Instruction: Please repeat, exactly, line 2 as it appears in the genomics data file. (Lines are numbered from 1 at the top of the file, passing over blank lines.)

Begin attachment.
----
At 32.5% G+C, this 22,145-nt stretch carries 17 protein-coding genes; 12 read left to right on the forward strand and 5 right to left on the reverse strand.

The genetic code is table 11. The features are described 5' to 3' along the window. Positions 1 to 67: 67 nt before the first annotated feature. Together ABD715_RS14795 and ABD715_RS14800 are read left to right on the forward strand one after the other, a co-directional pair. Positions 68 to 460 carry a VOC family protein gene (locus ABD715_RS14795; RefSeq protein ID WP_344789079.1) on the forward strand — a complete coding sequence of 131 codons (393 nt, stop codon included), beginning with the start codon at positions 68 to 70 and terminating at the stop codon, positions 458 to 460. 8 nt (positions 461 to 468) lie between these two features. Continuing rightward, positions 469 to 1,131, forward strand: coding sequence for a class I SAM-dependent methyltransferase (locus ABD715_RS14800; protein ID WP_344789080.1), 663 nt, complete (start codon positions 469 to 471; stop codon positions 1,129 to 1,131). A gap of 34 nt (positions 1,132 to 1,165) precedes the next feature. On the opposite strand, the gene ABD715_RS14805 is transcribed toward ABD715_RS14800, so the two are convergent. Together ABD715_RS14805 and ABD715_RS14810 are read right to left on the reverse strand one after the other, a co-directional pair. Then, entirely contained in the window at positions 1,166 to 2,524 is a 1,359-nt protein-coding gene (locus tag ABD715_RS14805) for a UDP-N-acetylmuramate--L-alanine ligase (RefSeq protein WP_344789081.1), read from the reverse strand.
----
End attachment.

The genetic code is table 11. The features are described 5' to 3' along the window. Positions 1 to 67: 67 nt before the first annotated feature. Together ABD715_RS14795 and ABD715_RS14800 are read left to right on the forward strand one after the other, a co-directional pair. Positions 68 to 460 carry a VOC family protein gene (locus ABD715_RS14795; RefSeq protein ID WP_344789079.1) on the forward strand — a complete coding sequence of 131 codons (393 nt, stop codon included), beginning with the start codon at positions 68 to 70 and terminating at the stop codon, positions 458 to 460. 8 nt (positions 461 to 468) lie between these two features. Continuing rightward, positions 469 to 1,131, forward strand: coding sequence for a class I SAM-dependent methyltransferase (locus ABD715_RS14800; protein ID WP_344789080.1), 663 nt, complete (start codon positions 469 to 471; stop codon positions 1,129 to 1,131). A gap of 34 nt (positions 1,132 to 1,165) precedes the next feature. On the opposite strand, the gene ABD715_RS14805 is transcribed toward ABD715_RS14800, so the two are convergent. Together ABD715_RS14805 and ABD715_RS14810 are read right to left on the reverse strand one after the other, a co-directional pair. Then, entirely contained in the window at positions 1,166 to 2,524 is a 1,359-nt protein-coding gene (locus tag ABD715_RS14805) for a UDP-N-acetylmuramate--L-alanine ligase (RefSeq protein WP_344789081.1), read from the reverse strand.